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CuriousLurker  Sep 17, 2016 • 2:43:01pm

For anyone who’s not familiar with this group, from the Council on Foreign Relations:

Mujahadeen-e-Khalq (MEK)
Author: Jonathan Masters, Deputy Editor
Updated: July 28, 2014

The People’s Mujahedeen of Iran, more commonly known as the Mujahedeen-e-Khalq or MEK, is a controversial Iranian resistance group; it was once listed as a Foreign Terrorist Organization (FTO) by the United States for its alleged killing of U.S. personnel in Iran during the 1970s, and for its ties to former Iraqi leader Saddam Hussein. Recognizing the group’s rejection of violence, the State Department delisted the MEK in late 2012 but voiced ongoing concerns about its alleged mistreatment of its members.

The MEK helped Islamists overthrow the Western-backed Shah in 1979, but broke violently with the clerics shortly after the revolution and were forced into exile in France in 1981. The group moved its base of operations to eastern Iraq in 1986, but in recent years the pro-Iranian government of Nouri al-Maliki has pushed for the exiled group to relocate. In mid-2014, some 3,000 MEK members resided at Camp Hurriya (Liberty) near Baghdad, awaiting resettlement to third countries. […]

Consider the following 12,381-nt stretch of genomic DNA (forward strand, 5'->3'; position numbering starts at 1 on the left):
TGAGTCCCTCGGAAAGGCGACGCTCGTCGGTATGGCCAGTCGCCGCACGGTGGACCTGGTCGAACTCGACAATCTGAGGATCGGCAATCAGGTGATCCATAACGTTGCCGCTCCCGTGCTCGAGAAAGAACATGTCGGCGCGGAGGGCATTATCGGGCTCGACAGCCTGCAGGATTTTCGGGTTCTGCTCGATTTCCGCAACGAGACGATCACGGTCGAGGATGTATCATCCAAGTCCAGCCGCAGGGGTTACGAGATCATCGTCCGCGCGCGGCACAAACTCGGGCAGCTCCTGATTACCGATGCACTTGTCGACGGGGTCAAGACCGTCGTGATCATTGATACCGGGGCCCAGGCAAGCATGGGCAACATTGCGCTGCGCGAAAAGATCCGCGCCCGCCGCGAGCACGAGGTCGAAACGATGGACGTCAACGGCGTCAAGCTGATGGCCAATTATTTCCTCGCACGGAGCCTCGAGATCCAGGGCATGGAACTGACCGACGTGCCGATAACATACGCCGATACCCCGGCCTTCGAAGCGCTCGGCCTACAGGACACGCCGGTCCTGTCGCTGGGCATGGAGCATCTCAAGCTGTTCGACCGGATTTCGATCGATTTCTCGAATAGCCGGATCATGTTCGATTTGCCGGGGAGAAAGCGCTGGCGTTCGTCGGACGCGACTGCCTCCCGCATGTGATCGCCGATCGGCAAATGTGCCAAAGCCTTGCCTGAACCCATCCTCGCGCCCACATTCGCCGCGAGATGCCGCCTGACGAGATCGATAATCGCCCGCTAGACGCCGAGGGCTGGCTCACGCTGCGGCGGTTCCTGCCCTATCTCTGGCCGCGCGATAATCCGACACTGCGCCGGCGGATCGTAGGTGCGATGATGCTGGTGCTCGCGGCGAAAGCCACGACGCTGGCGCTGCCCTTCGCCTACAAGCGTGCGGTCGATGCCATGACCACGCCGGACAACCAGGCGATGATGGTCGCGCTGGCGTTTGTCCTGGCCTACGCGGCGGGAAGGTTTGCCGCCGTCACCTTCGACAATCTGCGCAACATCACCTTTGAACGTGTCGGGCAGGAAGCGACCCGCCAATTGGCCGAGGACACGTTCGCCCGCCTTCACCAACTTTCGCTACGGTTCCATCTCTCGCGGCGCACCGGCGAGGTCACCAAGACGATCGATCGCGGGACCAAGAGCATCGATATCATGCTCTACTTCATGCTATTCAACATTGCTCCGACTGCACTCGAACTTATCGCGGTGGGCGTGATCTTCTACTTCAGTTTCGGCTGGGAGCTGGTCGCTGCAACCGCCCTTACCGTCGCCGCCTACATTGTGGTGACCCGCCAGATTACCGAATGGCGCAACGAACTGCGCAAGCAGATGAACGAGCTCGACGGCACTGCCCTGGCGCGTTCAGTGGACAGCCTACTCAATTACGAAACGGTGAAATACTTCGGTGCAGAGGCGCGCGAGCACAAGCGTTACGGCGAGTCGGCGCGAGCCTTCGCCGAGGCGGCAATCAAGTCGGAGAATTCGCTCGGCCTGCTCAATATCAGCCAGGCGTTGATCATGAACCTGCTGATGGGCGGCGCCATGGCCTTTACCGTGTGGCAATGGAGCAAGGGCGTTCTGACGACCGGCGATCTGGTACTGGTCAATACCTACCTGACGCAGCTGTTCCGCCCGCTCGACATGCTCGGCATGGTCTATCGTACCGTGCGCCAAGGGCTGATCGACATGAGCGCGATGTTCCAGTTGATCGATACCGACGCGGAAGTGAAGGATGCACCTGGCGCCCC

The MEK participated in the 1979 revolution that swept Ayatollah Khomeini into power, but refutes U.S. government claims that it also supported the hostage-taking raid on the U.S. Embassy in November of that year. “Though denied by the MEK, analysis based on eyewitness accounts and MEK documents demonstrates that MEK members participated in and supported the 1979 takeover of the U.S. Embassy in Tehran and that the MEK later argued against the early release [of] the American hostages,” said a 2011 State Department report on terrorism. […]

Feminism and allegiance to the Rajavi family are pillars of MEK ideology, which was founded on both Islam and Marxism—though the group has denied its affiliation with the latter.

Many analysts, including Rubin, have characterized the MEK as a cult, citing the group’s fealty to the Rajavis. Older women were reportedly required to divorce their husbands in the late 1980s, and younger girls cannot marry or have children. […]

Prior to the U.S. invasion of Iraq, Saddam was the MEK’s primary financier, experts say. But in recent years, the group claims to rely on the largesse of wealthy Iranian expatriates in the United States and Europe, and others opposed the clerical regime in Tehran. […]

It gets curiouser and curiouser—please do read the entire backgrounder.

Timothy Watson  Sep 18, 2016 • 11:53:08am

re: #1 CuriousLurker

For anyone who’s not familiar with this group, from the Council on Foreign Relations:

It gets curiouser and curiouser—please do read the entire backgrounder.

One of their front groups was paying former United States Congressmen to lobby for them too.

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